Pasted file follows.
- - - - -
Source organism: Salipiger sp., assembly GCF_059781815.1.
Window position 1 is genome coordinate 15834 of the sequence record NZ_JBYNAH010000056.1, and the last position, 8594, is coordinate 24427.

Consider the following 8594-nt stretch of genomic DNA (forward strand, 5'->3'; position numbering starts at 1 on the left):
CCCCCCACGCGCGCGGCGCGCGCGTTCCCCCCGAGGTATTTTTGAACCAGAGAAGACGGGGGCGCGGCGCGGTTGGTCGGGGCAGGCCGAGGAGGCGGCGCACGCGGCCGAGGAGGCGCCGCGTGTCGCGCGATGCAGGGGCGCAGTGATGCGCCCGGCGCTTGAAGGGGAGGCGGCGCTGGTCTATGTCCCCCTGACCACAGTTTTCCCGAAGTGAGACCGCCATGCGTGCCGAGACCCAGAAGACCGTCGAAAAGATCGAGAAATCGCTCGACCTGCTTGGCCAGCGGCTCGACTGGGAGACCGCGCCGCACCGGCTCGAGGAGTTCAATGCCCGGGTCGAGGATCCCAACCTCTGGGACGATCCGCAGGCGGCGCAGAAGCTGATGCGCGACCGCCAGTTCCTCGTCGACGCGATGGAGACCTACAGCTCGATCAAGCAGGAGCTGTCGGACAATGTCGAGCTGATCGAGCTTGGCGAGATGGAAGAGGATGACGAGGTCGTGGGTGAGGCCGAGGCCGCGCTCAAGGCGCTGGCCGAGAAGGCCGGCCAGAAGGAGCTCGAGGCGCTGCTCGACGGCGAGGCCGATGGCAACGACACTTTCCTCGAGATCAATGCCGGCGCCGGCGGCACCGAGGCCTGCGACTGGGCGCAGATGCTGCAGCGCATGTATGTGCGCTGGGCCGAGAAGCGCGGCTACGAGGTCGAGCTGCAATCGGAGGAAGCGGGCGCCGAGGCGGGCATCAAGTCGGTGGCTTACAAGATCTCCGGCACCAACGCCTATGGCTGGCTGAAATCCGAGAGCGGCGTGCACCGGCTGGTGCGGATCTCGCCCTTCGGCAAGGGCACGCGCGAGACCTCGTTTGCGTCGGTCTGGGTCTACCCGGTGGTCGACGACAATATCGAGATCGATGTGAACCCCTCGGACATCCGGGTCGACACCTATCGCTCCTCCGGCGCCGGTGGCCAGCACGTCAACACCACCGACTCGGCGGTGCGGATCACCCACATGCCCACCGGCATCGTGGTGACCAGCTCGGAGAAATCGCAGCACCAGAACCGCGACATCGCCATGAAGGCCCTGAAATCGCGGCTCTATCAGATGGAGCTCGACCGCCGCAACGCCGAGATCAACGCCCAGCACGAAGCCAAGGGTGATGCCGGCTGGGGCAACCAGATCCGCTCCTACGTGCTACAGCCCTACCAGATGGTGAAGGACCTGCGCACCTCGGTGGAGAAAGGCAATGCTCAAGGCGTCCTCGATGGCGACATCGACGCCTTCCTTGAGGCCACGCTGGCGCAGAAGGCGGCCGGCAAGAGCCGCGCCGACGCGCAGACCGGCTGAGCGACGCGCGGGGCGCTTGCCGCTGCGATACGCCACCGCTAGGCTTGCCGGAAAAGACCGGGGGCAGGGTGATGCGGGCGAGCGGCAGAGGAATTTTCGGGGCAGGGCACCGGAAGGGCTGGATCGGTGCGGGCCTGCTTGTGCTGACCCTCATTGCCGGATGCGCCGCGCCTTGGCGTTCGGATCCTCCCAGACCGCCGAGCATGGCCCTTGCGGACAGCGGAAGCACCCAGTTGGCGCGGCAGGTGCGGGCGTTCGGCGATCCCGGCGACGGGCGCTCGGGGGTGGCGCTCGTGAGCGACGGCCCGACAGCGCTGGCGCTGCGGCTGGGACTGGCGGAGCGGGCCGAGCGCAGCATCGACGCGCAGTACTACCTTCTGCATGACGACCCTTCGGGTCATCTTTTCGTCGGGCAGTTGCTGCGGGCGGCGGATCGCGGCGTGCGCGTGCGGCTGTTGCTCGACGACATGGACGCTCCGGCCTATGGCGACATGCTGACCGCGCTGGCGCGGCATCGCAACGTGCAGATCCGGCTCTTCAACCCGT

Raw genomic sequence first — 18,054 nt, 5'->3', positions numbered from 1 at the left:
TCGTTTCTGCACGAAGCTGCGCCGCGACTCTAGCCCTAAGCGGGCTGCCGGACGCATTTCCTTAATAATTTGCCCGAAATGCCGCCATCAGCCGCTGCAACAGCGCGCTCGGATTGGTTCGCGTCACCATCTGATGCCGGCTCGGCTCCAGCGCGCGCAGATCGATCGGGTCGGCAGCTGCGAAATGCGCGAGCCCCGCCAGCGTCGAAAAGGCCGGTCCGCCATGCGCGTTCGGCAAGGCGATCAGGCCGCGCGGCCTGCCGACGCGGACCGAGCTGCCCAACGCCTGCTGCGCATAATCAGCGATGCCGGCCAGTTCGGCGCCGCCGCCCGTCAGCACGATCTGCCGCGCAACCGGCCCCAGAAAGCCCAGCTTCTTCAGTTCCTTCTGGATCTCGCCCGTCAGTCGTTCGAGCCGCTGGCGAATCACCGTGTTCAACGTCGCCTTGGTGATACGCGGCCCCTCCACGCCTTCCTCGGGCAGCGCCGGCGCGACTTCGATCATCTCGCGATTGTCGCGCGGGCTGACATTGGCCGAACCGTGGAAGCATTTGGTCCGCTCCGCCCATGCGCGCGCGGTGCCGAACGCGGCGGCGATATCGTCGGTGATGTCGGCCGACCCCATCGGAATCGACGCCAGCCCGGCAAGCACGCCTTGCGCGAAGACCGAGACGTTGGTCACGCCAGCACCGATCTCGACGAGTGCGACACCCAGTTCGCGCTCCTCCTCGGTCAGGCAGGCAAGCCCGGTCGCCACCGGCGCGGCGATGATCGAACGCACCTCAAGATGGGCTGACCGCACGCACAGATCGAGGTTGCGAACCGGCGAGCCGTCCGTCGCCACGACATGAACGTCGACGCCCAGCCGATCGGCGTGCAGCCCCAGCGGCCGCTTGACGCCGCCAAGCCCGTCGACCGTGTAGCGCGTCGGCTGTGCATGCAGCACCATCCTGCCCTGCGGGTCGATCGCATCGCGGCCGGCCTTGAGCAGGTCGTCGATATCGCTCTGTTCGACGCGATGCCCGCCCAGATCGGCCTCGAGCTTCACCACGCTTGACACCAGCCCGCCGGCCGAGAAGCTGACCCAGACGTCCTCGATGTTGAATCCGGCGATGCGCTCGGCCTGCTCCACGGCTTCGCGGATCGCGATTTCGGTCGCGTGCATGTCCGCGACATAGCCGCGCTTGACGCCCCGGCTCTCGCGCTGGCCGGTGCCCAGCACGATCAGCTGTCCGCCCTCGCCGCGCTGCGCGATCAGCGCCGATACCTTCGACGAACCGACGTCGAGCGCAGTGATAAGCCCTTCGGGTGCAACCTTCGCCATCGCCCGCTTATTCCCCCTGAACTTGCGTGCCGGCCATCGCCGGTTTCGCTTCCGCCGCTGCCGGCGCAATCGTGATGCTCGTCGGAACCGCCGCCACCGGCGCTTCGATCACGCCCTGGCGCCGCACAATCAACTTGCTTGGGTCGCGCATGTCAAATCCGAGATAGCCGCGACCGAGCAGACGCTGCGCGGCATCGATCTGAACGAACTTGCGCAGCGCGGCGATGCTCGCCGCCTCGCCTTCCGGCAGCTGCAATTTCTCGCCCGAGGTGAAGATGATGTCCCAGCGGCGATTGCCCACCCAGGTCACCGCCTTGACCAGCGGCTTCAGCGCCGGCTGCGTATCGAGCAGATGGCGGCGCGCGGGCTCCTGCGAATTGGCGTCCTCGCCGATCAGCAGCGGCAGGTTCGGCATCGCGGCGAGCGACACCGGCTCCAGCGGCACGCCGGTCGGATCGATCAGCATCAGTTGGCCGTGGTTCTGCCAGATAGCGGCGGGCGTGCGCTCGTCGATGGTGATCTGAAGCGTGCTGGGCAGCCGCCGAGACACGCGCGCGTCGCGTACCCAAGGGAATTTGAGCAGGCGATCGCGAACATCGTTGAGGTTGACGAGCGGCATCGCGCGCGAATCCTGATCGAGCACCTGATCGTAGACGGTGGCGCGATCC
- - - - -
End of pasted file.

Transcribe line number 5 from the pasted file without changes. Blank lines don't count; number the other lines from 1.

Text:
Raw genomic sequence first — 18,054 nt, 5'->3', positions numbered from 1 at the left: